Put simply, tax planning means arranging your legal affairs in the most efficient way to minimise the tax burden which fall on your family when the time comes.
It is a very specialised area and can be a daunting prospect, which is why it’s vital to have a team of experienced professionals on your side.
Our friendly and approachable inheritance tax planning lawyers can advise you in all areas of financial planning, including the use of trusts, which can help lower the burden of inheritance tax and capital gains tax.
The Estate Administration Lawyers at Lanyon Bowdler regularly act for clients with business interests at home and abroad, including agricultural land owners, family businesses, entrepreneurs and estates, devising unique solutions to suit individual needs with the focus always on delivering the best service available.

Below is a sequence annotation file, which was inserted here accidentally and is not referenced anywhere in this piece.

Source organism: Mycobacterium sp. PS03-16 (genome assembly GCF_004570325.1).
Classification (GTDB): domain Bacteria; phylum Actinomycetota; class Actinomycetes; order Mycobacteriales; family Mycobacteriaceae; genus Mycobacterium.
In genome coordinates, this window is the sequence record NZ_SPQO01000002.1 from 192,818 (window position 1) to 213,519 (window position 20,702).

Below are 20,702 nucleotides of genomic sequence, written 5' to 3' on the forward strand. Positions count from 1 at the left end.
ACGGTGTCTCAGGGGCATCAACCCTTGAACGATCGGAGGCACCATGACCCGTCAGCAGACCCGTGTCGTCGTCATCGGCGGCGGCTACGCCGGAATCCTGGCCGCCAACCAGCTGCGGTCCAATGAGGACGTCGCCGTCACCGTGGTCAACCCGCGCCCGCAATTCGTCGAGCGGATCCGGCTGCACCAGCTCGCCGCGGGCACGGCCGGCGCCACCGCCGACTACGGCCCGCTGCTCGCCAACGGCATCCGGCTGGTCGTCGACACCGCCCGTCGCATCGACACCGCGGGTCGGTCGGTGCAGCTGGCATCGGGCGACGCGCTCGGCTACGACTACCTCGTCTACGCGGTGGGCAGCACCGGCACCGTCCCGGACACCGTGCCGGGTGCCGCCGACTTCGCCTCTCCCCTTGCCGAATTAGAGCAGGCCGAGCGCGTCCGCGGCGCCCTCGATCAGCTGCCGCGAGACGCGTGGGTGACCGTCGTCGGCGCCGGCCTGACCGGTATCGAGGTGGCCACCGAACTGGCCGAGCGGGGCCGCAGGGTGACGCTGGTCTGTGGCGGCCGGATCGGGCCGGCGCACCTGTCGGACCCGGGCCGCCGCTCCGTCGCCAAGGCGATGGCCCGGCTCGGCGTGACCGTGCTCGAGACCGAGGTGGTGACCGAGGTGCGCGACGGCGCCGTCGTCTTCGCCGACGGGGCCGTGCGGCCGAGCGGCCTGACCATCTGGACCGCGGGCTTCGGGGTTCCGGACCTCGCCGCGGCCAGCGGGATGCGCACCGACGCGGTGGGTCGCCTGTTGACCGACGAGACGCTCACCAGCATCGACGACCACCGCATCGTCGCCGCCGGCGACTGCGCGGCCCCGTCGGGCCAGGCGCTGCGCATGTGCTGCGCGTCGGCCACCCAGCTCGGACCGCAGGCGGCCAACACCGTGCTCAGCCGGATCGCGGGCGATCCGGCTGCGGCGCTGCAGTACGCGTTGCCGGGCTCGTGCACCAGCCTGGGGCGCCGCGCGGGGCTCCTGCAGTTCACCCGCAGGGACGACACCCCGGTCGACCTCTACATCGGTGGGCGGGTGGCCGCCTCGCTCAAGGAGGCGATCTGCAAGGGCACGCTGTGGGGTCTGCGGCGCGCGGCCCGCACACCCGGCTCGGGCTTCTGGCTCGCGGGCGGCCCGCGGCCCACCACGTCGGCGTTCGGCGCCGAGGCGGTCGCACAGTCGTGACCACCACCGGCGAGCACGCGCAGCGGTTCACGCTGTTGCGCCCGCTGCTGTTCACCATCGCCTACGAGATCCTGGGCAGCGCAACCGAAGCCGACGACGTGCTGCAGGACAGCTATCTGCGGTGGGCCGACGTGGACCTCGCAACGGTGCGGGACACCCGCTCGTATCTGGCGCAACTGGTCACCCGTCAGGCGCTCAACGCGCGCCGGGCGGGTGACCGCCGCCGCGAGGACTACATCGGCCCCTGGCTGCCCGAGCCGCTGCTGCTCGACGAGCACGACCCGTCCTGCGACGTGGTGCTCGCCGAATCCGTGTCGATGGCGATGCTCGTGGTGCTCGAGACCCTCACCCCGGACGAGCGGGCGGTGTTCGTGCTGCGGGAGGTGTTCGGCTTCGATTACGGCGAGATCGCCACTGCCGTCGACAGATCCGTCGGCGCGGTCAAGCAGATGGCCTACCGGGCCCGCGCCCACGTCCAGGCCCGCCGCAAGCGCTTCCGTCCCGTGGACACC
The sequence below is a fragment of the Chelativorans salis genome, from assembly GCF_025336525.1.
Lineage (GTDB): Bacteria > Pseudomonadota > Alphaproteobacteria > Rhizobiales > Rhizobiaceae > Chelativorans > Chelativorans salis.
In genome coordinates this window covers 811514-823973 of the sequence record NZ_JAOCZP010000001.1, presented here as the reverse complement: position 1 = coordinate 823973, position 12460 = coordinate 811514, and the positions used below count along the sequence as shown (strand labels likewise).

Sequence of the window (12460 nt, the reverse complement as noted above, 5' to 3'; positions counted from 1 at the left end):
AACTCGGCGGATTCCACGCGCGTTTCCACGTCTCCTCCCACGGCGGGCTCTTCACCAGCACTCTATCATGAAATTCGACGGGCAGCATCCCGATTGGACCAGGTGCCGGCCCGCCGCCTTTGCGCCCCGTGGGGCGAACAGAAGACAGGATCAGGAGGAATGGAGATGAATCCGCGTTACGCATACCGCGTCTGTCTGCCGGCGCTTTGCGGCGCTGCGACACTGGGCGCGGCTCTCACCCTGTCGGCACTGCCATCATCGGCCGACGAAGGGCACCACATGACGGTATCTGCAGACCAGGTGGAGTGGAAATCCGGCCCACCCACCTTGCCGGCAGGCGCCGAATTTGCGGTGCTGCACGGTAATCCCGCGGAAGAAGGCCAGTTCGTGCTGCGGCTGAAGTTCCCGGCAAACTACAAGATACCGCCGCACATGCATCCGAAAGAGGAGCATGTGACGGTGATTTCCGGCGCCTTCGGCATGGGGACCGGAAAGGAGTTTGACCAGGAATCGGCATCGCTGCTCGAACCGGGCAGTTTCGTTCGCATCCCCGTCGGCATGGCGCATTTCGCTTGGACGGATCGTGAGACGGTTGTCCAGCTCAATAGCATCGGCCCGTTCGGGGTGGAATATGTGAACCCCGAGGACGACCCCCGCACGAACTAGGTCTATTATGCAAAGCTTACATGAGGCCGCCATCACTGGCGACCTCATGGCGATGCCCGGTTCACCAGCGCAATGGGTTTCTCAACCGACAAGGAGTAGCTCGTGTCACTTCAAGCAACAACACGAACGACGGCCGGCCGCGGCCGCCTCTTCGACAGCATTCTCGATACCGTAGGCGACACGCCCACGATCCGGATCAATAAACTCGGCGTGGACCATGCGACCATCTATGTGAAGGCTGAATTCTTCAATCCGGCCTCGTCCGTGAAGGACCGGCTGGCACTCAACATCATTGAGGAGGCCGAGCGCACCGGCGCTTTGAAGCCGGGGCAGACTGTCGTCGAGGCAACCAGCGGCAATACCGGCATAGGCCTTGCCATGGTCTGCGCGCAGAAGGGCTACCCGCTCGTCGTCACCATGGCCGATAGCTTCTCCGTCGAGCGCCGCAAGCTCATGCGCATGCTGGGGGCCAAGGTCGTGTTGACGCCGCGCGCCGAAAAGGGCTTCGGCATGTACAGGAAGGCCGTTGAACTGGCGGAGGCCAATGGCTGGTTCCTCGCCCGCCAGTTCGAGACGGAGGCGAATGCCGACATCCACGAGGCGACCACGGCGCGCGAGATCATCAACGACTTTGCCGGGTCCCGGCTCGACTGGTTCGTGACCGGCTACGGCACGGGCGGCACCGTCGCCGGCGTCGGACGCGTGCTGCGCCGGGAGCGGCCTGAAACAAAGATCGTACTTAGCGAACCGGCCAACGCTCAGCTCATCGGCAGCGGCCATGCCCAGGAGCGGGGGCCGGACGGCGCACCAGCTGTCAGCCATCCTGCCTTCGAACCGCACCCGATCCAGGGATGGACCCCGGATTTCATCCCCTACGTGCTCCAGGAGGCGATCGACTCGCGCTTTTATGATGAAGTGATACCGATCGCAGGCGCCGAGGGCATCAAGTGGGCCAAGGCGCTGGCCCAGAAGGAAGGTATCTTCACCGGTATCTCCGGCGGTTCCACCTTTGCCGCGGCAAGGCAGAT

We assist with a wide range of tax, asset protection and succession issues as well as anticipating and preventing family disputes, including:
Over many years, Lanyon Bowdler has built up a proud reputation of providing a service our clients can trust, and our firm is home to legal professionals in all areas of law.
A Lasting Power of Attorney (LPA) is a legal document which appoints a person of trust to make decisions on your behalf, regarding property, financial or health affairs, at a time in the future when you may no longer be able to make those decisions yourself.
The specialist lawyers here at Lanyon Bowdler have a wealth of knowledge and experience regarding Lasting Power of Attorney law, and will be able to guide you through the process in a sensitive, caring manner.